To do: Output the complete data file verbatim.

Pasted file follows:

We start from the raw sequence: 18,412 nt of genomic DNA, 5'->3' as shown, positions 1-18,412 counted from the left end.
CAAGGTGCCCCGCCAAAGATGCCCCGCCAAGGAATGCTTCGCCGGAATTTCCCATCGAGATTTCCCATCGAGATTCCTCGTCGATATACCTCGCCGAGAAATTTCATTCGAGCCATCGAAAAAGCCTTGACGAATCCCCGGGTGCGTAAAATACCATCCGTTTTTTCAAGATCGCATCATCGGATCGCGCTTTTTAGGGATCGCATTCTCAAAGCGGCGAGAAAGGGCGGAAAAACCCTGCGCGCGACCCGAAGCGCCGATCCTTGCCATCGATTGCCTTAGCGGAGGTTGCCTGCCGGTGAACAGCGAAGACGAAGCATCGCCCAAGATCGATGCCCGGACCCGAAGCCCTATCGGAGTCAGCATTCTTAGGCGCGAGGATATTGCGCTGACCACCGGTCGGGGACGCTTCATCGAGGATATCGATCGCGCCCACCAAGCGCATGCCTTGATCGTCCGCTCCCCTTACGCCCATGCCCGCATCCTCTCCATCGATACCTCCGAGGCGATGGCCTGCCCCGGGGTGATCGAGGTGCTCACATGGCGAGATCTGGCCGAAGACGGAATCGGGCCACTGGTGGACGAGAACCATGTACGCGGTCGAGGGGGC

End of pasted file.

We start from the raw sequence: 18,412 nt of genomic DNA, 5'->3' as shown, positions 1-18,412 counted from the left end.
CAAGGTGCCCCGCCAAAGATGCCCCGCCAAGGAATGCTTCGCCGGAATTTCCCATCGAGATTTCCCATCGAGATTCCTCGTCGATATACCTCGCCGAGAAATTTCATTCGAGCCATCGAAAAAGCCTTGACGAATCCCCGGGTGCGTAAAATACCATCCGTTTTTTCAAGATCGCATCATCGGATCGCGCTTTTTAGGGATCGCATTCTCAAAGCGGCGAGAAAGGGCGGAAAAACCCTGCGCGCGACCCGAAGCGCCGATCCTTGCCATCGATTGCCTTAGCGGAGGTTGCCTGCCGGTGAACAGCGAAGACGAAGCATCGCCCAAGATCGATGCCCGGACCCGAAGCCCTATCGGAGTCAGCATTCTTAGGCGCGAGGATATTGCGCTGACCACCGGTCGGGGACGCTTCATCGAGGATATCGATCGCGCCCACCAAGCGCATGCCTTGATCGTCCGCTCCCCTTACGCCCATGCCCGCATCCTCTCCATCGATACCTCCGAGGCGATGGCCTGCCCCGGGGTGATCGAGGTGCTCACATGGCGAGATCTGGCCGAAGACGGAATCGGGCCACTGGTGGACGAGAACCATGTACGCGGTCGAGGGGGC